1 medium white onion, chopped
1/2 c. vegetable oil
1/2 c. white vinegar (the kind our cleaning lady uses to wash our floors, very versatile!)
1 cube chicken boullion, dissolved in 1/2 c. hot water
salt and pepper to taste (though I find the salt unnecessary)

Boil potatoes in salted water for 30-40 minutes until knife tender.
Drain and allow to cool until cool enough to handle.
Peel potatoes while still slightly warm.
Set aside to cool completely, and slice when cool.
Place in a LARGE bowl.

If you've made it this far, the rest is easy.

Fry bacon slowly until crisp.
Pour off the fat - NOT down your drain, dummy, unless you have a hot plumber. Then, by all means, clog that bad boy up and get Hottie McPlunger on the horn. If your plumber is a fat, balding dude with his buttcrack hanging out, use an old can or a bowl lined with tin foil. Discard when hardened.

Add the oil and vinegar to the bacon pan and cook over medium heat, scraping up all those delicious little bacon crusties stuck to the bottom of the pan.
Pour the hot vinaigrette over the potatoes.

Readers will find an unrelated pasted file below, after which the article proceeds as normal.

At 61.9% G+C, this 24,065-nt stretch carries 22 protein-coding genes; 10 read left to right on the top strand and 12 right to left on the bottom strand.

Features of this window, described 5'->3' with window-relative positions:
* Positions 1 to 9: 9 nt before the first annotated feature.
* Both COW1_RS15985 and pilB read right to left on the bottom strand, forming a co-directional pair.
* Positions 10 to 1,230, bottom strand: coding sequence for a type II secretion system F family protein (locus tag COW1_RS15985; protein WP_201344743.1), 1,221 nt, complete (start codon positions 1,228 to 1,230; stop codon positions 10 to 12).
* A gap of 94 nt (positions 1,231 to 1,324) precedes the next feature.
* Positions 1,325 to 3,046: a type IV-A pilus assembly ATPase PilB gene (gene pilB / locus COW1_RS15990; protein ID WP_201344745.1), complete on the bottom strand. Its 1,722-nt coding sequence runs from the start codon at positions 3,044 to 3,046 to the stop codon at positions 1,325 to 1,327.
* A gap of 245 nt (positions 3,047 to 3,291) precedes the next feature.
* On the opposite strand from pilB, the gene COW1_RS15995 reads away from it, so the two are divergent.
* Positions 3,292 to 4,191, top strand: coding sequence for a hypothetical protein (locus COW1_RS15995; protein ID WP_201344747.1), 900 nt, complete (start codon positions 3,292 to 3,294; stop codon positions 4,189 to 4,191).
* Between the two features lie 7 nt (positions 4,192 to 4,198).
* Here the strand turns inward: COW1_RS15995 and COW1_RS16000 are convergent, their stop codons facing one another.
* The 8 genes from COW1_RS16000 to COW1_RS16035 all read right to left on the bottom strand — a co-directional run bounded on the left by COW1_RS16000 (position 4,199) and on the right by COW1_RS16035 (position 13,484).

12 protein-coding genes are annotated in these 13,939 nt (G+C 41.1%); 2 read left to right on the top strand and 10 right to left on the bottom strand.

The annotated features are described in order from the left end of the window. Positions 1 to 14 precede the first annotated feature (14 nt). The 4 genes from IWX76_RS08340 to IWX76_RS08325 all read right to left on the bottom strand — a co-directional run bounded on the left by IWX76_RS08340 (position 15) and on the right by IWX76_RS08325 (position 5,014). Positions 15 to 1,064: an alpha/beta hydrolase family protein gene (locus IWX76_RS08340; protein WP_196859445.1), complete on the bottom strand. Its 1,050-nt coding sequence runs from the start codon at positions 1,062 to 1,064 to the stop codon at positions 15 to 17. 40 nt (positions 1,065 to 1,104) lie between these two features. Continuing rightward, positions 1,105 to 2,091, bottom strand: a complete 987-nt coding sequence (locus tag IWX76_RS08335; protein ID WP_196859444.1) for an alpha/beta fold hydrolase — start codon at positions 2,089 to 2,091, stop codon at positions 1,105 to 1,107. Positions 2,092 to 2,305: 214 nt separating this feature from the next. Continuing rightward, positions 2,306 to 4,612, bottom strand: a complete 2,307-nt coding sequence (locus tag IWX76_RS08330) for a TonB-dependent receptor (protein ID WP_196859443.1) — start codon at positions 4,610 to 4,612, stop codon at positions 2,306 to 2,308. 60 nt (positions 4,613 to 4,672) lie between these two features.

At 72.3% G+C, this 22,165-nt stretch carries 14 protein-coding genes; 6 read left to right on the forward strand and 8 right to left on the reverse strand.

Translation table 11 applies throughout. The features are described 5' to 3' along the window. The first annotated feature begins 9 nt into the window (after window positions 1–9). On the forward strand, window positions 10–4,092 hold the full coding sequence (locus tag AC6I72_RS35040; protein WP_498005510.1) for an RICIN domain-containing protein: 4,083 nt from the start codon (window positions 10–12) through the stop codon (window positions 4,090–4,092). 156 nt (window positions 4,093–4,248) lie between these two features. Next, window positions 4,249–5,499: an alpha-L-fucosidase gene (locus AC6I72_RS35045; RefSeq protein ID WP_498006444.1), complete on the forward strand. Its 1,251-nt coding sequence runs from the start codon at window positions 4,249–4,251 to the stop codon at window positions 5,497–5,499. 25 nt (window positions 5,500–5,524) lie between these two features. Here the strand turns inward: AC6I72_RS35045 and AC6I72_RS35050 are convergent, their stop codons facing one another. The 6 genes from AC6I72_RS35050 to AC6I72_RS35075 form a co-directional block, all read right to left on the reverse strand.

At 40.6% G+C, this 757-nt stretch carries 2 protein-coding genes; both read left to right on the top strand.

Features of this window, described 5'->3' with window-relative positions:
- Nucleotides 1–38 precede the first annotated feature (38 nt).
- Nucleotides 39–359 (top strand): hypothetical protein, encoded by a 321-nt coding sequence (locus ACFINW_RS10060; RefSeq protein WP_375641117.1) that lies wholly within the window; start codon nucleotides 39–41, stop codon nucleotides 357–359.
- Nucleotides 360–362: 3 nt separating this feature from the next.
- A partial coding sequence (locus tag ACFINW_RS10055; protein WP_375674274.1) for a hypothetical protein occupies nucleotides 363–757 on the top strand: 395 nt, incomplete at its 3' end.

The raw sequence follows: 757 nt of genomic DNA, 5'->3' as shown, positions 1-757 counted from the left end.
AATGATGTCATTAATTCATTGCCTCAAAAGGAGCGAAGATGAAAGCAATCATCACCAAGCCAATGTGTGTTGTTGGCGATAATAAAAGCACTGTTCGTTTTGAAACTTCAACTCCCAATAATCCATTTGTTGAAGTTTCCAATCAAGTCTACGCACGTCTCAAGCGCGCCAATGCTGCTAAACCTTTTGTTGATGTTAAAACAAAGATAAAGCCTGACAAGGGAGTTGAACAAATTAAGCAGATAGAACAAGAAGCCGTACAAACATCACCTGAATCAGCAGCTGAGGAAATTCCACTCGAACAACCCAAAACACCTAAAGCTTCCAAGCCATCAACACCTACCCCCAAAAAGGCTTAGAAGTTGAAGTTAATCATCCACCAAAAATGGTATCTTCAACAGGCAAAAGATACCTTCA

Add green onions, white onion and eggs. Mix well.

Heat the chopped bacon and bouillion in the bacon pan until the bacon is softened and the bouillion is hot.
Pour over potatoes.
Mix well and season.

* See post: "Perfect Hard Cooked Eggs"

This should be served at room temperature for optimal deliciousness. Excellent as an accompaniement to anything off the grill.

The UItimate Stuffed Mushroom

I get requests for the recipe ALL. THE. TIME. Recipe was originally published in Bon Appetit in 2002. When I bring these to a party, they are gone within minutes. It's almost a waste of time to make them. However, I am a whore for validation, so once people are done stuffing their faces and the compliments start, I am secretly satisfied.

3 hot Italian sausage links (I've used turkey sausage, works fine)
1 tsp. oregano
1 clove garlic, minced
1 package plain cream cheese (don't use light or fat-free - too runny)
3/4 cup grated parmesan cheese, divided
1 egg yolk
Black pepper
2 small packages of white mushrooms, stemmed and cleaned
Small amount of dry white wine

Preheat oven to 400.

Remove sausages from casings, crumble and brown over medium heat.